The book started so well and drew me in with its characterization and realism then suddenly became so ridiculous and unrealstic with no warning,the main character was allowed to wonder around a school, given private information and drinks water from an UNLOCKED car that had been vandalised, thats just a couple of stupid points,there is also the pointless subplots about irrelavant characters and page after page of useless detail ,the conclusion is even worst and wrapped up to quickly as if the author grew tired of the ludicrous story herself.What made it worst is that in the beginning i liked sally (the main character) but the author had no respect for her.
i honstly dont know maybe let the main chracters have more common sense
she wasnt the problem
anger and dissapointment
I had to repeat some parts of it as I went along, just to keep up! The plot got quite complicated, especially the final suspect interrogation which veered in a number of different directions (in a good way). I agree with other reviewers that there were a few holes in the plot. For example,the police were unaware of something I think they would have found out early in the investigation. It was such a good read that I didn't mind the few flaws. I think it might stop me reading the whole thing again though.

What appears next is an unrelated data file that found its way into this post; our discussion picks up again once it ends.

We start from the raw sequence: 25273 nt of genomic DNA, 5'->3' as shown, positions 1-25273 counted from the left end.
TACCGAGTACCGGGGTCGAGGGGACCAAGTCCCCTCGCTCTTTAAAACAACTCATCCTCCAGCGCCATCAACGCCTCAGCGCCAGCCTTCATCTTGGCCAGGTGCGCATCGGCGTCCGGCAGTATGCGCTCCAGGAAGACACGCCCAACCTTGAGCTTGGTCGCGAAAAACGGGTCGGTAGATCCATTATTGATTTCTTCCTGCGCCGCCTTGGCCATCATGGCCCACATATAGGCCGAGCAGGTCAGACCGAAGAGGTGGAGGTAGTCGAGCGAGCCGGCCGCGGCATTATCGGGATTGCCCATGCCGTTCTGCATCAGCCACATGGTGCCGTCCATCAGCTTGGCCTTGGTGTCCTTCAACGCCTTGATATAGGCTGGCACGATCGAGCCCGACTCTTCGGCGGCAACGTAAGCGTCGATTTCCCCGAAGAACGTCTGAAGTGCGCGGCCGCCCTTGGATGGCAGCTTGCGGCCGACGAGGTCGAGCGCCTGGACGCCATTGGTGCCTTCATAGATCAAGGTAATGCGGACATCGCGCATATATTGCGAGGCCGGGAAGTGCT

The pace. It stayed interesting through a variety of scenes and voices.
I liked the way she varied the voice of each character. Her reading of dialogue was mostly very natural. I say mostly because there were just a few times where her intonation was wrong - eg "WHAT did you say?" instead of "What did YOU say?", which jarred the continuity. Also one bizarre pronunciation of "a colleague's leaving do" as "a college's leaving do". Apart from that, I think she presented the story and characters well.
No, it's not that kind of book. The plot is too complex and there are too many characters. It was better to listen in instalments.
It would be fine to read it without knowing the other books in the Spilling CID series.
Having already read a couple of the later ones I had to make a mental adjustment for the police characters being at an earlier stage of their development. It's made me want to start reading the books in order.
Was quite enjoying this, but chapter 5,6,7 & 8 was unlistenable, maybe the sound file is corrupt. Shame it slipped through the quality control. Managed to pick it up again on chapter 9 but have missed a large chunk if the story.
A woman is disturbed to see a mother and daughter have been murdered in a neighbouring town. Worse than that, she looks like the woman, and the man shown to be her husband is someone she knows can't be him.